Thursday, January 8, 2009

After the IFSC

It won't make the headlines, but I've been told to expect some 2,500 job losses in Ireland's International Financial Services Centre during the course of the recession now underway. About a tenth of all those employed there. That's bigger than Dell going from Limerick.

The IFSC has been an extraordinary success story. Not just in terms of employment and the economy, but more widely in terms of the geography of Dublin City, our culture, demography and our international reputation. We owe it much (and those who imagined and created it). Which is why the inevitable demise of the IFSC is something to concerned about - and planned for.

With the credit crunch (or 'Great Deleveraging' as Willem Buiter has aptly put it) the future for financial centres like the IFSC is opaque at best. In the course of a superb analysis by Buiter of the current situation and how to fix it (I want to be that smart when I grow up), he observes that:
Finance is global, banks are global (or about 50 of them are) but regulation is national. Whenever the span of the market and the domain of mobility of financial institutions exceed the span of control of the regulator, you will, sooner or later, have a mess.

Every country wants to have an internationally active financial sector in its jurisdiction. The financial sector is clean, green, employs women as well as men, produces jobs, profits and taxes and gives good parties. National regulatory standards have been used as an instrument to compete for financial sector business – to attract it from abroad and/or to stop it from leaving for pastures new. Regulatory arbitrage is a game the financial market players know as well as tax arbitrage. The result has been a regulatory race to the bottom – soft-touch regulation rather than light-touch regulation.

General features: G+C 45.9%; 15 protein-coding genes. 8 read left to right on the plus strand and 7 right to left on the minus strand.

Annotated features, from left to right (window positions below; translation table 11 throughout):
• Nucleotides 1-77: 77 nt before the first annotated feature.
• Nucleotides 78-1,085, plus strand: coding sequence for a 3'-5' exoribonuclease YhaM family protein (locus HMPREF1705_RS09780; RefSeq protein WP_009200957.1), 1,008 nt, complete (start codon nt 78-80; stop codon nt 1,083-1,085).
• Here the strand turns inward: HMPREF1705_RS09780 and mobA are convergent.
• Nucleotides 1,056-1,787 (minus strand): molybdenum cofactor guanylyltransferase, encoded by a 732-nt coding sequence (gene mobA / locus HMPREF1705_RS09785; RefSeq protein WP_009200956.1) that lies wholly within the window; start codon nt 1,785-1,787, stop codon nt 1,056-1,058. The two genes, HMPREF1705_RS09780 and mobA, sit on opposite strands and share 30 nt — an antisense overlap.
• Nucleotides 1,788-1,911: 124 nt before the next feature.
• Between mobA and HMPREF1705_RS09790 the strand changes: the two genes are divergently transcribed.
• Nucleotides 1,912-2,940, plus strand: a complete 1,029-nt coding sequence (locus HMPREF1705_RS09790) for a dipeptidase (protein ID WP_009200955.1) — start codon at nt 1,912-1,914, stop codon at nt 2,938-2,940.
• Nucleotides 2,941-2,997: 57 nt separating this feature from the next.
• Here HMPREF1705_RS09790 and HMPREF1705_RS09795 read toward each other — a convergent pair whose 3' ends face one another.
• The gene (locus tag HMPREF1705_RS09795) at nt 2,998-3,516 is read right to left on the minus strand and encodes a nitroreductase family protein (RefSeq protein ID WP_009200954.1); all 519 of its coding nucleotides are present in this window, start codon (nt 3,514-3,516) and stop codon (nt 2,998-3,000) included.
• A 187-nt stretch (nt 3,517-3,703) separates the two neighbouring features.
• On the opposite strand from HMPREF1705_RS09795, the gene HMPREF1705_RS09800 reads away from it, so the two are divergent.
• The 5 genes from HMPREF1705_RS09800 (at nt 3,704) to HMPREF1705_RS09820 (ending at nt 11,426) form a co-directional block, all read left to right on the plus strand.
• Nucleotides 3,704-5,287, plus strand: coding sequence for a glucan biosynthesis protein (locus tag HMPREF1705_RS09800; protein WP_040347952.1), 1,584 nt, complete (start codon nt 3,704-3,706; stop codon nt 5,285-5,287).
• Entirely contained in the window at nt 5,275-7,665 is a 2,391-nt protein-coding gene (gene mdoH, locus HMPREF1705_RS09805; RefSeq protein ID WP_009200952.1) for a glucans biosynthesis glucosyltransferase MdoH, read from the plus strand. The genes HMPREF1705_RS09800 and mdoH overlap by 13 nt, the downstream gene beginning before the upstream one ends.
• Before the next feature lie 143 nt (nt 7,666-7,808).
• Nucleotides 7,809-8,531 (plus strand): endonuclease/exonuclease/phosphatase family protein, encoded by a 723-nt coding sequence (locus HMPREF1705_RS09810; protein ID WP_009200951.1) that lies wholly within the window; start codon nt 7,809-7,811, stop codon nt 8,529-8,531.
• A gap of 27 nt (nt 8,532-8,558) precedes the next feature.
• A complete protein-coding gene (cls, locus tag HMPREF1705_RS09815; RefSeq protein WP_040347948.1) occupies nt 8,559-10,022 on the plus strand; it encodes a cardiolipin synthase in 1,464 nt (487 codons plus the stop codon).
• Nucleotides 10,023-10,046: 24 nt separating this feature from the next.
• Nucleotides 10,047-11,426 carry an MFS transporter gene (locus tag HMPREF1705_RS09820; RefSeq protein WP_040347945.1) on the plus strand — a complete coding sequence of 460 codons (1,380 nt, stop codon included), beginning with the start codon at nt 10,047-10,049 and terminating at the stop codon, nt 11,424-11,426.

Buiter foresees the emergence of an EU regulator (on the way to a global regulator) which does not bode well for Ireland's IFSC. Worse, the contribution of the IFSC to government revenues via corporation taxes can no longer be taken for granted either. As Colm McCarthy notes in a comment on a recent post on The Irish Economy blog:
Both CGT and Corporation Tax allow the taxpayer to roll forward losses. These taxes may not recover for many years given the scale of losses now available. In the IFSC sector, some international banks have lost so much money that they may not have any incentive to minimise Corporation Tax liabilities for a decade or more - why locate in a high-cost (if low-tax) jurisdiction? Ireland’s key incentive (or compensation for high costs if you prefer) has lost potency in a world of large carry-forward losses.
So we have a problem with the IFSC: the best case scenario is a gradual demise in its status and 'weight' in the Irish economy, with the slack taken up by the expansion of other, internationally traded services (computer games everyone?) Worst case scenario: a rapid hollowing out of the IFSC, driven by increasingly hostile attitudes in the United States and elsewhere to regulatory arbitrage.

Still, it was good while it lasted.

1 comment:

  1. I hope that Famine sculpture down on the quays isn't a portent of things to come!


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